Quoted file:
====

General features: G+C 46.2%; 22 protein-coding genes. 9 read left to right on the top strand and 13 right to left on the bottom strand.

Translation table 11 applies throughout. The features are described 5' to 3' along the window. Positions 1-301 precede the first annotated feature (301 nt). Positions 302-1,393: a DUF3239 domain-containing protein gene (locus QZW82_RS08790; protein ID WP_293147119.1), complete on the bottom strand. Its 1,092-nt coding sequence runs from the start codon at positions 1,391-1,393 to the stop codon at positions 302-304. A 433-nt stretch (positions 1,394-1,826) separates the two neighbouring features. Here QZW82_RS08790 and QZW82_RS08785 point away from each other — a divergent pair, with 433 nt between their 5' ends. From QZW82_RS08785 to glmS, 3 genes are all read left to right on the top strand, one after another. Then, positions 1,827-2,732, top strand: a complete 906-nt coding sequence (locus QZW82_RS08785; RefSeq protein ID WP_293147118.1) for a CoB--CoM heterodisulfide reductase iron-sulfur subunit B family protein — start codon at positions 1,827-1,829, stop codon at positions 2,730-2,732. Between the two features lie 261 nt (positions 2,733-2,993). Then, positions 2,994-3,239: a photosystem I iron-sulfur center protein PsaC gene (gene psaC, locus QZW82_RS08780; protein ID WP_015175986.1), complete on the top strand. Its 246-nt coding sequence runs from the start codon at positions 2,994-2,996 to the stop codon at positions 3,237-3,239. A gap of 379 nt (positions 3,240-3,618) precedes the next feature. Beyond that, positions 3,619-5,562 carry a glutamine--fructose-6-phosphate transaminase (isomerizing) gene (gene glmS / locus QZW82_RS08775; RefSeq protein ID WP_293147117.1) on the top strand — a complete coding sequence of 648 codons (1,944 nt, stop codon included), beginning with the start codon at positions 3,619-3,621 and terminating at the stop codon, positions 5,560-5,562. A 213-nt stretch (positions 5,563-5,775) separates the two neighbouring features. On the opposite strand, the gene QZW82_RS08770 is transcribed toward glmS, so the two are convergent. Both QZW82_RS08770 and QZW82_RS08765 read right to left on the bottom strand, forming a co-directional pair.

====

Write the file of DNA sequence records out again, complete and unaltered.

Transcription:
General features: G+C 46.2%; 22 protein-coding genes. 9 read left to right on the top strand and 13 right to left on the bottom strand.

Translation table 11 applies throughout. The features are described 5' to 3' along the window. Positions 1-301 precede the first annotated feature (301 nt). Positions 302-1,393: a DUF3239 domain-containing protein gene (locus QZW82_RS08790; protein ID WP_293147119.1), complete on the bottom strand. Its 1,092-nt coding sequence runs from the start codon at positions 1,391-1,393 to the stop codon at positions 302-304. A 433-nt stretch (positions 1,394-1,826) separates the two neighbouring features. Here QZW82_RS08790 and QZW82_RS08785 point away from each other — a divergent pair, with 433 nt between their 5' ends. From QZW82_RS08785 to glmS, 3 genes are all read left to right on the top strand, one after another. Then, positions 1,827-2,732, top strand: a complete 906-nt coding sequence (locus QZW82_RS08785; RefSeq protein ID WP_293147118.1) for a CoB--CoM heterodisulfide reductase iron-sulfur subunit B family protein — start codon at positions 1,827-1,829, stop codon at positions 2,730-2,732. Between the two features lie 261 nt (positions 2,733-2,993). Then, positions 2,994-3,239: a photosystem I iron-sulfur center protein PsaC gene (gene psaC, locus QZW82_RS08780; protein ID WP_015175986.1), complete on the top strand. Its 246-nt coding sequence runs from the start codon at positions 2,994-2,996 to the stop codon at positions 3,237-3,239. A gap of 379 nt (positions 3,240-3,618) precedes the next feature. Beyond that, positions 3,619-5,562 carry a glutamine--fructose-6-phosphate transaminase (isomerizing) gene (gene glmS / locus QZW82_RS08775; RefSeq protein ID WP_293147117.1) on the top strand — a complete coding sequence of 648 codons (1,944 nt, stop codon included), beginning with the start codon at positions 3,619-3,621 and terminating at the stop codon, positions 5,560-5,562. A 213-nt stretch (positions 5,563-5,775) separates the two neighbouring features. On the opposite strand, the gene QZW82_RS08770 is transcribed toward glmS, so the two are convergent. Both QZW82_RS08770 and QZW82_RS08765 read right to left on the bottom strand, forming a co-directional pair.